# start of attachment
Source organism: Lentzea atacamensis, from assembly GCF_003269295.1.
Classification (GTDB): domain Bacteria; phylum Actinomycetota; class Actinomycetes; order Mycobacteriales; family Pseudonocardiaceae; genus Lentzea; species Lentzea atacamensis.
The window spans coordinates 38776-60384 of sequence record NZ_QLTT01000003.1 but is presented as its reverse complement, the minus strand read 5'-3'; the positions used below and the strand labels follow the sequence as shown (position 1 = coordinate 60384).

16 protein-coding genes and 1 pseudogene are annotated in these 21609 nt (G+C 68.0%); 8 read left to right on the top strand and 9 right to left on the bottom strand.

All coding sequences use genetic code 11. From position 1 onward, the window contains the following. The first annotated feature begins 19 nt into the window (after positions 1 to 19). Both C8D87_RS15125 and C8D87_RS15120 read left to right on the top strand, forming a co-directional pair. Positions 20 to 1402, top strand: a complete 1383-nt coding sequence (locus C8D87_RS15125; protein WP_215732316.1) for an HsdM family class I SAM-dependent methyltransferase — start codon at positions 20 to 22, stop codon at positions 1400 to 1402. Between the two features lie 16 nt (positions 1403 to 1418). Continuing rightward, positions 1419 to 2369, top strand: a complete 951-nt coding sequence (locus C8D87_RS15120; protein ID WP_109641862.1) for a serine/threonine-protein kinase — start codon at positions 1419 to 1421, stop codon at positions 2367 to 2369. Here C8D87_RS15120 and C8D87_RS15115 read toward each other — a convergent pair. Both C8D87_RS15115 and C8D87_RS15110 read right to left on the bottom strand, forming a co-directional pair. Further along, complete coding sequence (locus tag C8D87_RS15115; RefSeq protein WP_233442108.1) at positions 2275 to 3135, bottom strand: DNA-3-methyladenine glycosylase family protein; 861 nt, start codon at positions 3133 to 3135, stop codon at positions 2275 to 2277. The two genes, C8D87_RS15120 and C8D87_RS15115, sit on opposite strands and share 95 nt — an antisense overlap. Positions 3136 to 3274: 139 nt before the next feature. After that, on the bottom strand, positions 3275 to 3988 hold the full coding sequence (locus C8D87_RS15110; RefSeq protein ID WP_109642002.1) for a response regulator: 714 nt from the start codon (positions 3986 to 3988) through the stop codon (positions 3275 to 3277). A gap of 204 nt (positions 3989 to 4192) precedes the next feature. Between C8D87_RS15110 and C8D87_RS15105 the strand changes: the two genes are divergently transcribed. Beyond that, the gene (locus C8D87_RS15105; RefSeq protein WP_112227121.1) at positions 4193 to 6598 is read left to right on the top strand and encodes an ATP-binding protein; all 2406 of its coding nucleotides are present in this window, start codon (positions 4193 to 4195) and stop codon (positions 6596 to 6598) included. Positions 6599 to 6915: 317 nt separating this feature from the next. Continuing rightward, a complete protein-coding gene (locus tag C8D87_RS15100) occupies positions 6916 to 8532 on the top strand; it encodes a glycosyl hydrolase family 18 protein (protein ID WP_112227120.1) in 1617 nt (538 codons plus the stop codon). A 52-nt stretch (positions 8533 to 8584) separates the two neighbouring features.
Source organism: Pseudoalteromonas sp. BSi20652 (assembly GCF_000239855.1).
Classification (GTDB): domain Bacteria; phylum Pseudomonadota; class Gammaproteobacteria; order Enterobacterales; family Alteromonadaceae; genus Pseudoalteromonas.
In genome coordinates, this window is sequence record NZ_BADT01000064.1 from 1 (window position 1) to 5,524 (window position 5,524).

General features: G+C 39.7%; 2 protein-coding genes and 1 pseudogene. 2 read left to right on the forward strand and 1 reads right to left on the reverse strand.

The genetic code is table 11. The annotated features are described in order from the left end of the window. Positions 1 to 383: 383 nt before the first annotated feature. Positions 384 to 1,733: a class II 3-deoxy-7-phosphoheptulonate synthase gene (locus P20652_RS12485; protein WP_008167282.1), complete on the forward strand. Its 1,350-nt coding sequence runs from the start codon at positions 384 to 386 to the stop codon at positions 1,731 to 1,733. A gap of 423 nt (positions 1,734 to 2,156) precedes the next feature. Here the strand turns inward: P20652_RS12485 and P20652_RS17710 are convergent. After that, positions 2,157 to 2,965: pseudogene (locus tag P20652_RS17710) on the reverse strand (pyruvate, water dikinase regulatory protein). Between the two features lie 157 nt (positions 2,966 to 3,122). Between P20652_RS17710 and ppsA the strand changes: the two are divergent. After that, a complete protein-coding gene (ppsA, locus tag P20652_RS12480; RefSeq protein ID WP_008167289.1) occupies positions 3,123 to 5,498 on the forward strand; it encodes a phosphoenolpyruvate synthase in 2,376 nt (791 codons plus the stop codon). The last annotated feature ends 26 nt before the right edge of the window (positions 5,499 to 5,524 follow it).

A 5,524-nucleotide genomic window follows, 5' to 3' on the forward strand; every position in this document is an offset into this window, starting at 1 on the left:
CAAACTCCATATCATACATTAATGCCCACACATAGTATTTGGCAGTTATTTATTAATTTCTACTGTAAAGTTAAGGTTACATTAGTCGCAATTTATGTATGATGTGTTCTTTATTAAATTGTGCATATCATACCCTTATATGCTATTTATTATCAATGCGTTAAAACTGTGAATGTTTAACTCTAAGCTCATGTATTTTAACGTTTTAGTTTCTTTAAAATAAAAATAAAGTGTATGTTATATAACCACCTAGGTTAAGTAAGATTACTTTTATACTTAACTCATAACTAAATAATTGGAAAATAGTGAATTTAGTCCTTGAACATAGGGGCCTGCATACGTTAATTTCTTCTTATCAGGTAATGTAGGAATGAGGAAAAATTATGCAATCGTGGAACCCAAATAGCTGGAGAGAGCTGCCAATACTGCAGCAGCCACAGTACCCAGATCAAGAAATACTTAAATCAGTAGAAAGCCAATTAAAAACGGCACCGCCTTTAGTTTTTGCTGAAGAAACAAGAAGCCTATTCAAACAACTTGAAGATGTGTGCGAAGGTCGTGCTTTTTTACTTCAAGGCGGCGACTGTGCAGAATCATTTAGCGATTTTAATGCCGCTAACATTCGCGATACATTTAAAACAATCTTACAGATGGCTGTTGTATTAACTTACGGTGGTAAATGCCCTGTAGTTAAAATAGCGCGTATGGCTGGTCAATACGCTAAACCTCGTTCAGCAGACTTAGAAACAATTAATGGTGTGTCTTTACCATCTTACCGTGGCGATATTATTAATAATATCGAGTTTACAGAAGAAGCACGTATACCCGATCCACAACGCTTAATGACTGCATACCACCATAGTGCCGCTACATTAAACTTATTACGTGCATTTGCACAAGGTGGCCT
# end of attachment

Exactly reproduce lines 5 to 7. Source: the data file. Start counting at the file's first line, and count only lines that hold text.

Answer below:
All coding sequences use genetic code 11. From position 1 onward, the window contains the following. The first annotated feature begins 19 nt into the window (after positions 1 to 19). Both C8D87_RS15125 and C8D87_RS15120 read left to right on the top strand, forming a co-directional pair. Positions 20 to 1402, top strand: a complete 1383-nt coding sequence (locus C8D87_RS15125; protein WP_215732316.1) for an HsdM family class I SAM-dependent methyltransferase — start codon at positions 20 to 22, stop codon at positions 1400 to 1402. Between the two features lie 16 nt (positions 1403 to 1418). Continuing rightward, positions 1419 to 2369, top strand: a complete 951-nt coding sequence (locus C8D87_RS15120; protein ID WP_109641862.1) for a serine/threonine-protein kinase — start codon at positions 1419 to 1421, stop codon at positions 2367 to 2369. Here C8D87_RS15120 and C8D87_RS15115 read toward each other — a convergent pair. Both C8D87_RS15115 and C8D87_RS15110 read right to left on the bottom strand, forming a co-directional pair. Further along, complete coding sequence (locus tag C8D87_RS15115; RefSeq protein WP_233442108.1) at positions 2275 to 3135, bottom strand: DNA-3-methyladenine glycosylase family protein; 861 nt, start codon at positions 3133 to 3135, stop codon at positions 2275 to 2277. The two genes, C8D87_RS15120 and C8D87_RS15115, sit on opposite strands and share 95 nt — an antisense overlap. Positions 3136 to 3274: 139 nt before the next feature. After that, on the bottom strand, positions 3275 to 3988 hold the full coding sequence (locus C8D87_RS15110; RefSeq protein ID WP_109642002.1) for a response regulator: 714 nt from the start codon (positions 3986 to 3988) through the stop codon (positions 3275 to 3277). A gap of 204 nt (positions 3989 to 4192) precedes the next feature. Between C8D87_RS15110 and C8D87_RS15105 the strand changes: the two genes are divergently transcribed. Beyond that, the gene (locus C8D87_RS15105; RefSeq protein WP_112227121.1) at positions 4193 to 6598 is read left to right on the top strand and encodes an ATP-binding protein; all 2406 of its coding nucleotides are present in this window, start codon (positions 4193 to 4195) and stop codon (positions 6596 to 6598) included. Positions 6599 to 6915: 317 nt separating this feature from the next. Continuing rightward, a complete protein-coding gene (locus tag C8D87_RS15100) occupies positions 6916 to 8532 on the top strand; it encodes a glycosyl hydrolase family 18 protein (protein ID WP_112227120.1) in 1617 nt (538 codons plus the stop codon). A 52-nt stretch (positions 8533 to 8584) separates the two neighbouring features.
Source organism: Pseudoalteromonas sp. BSi20652 (assembly GCF_000239855.1).
Classification (GTDB): domain Bacteria; phylum Pseudomonadota; class Gammaproteobacteria; order Enterobacterales; family Alteromonadaceae; genus Pseudoalteromonas.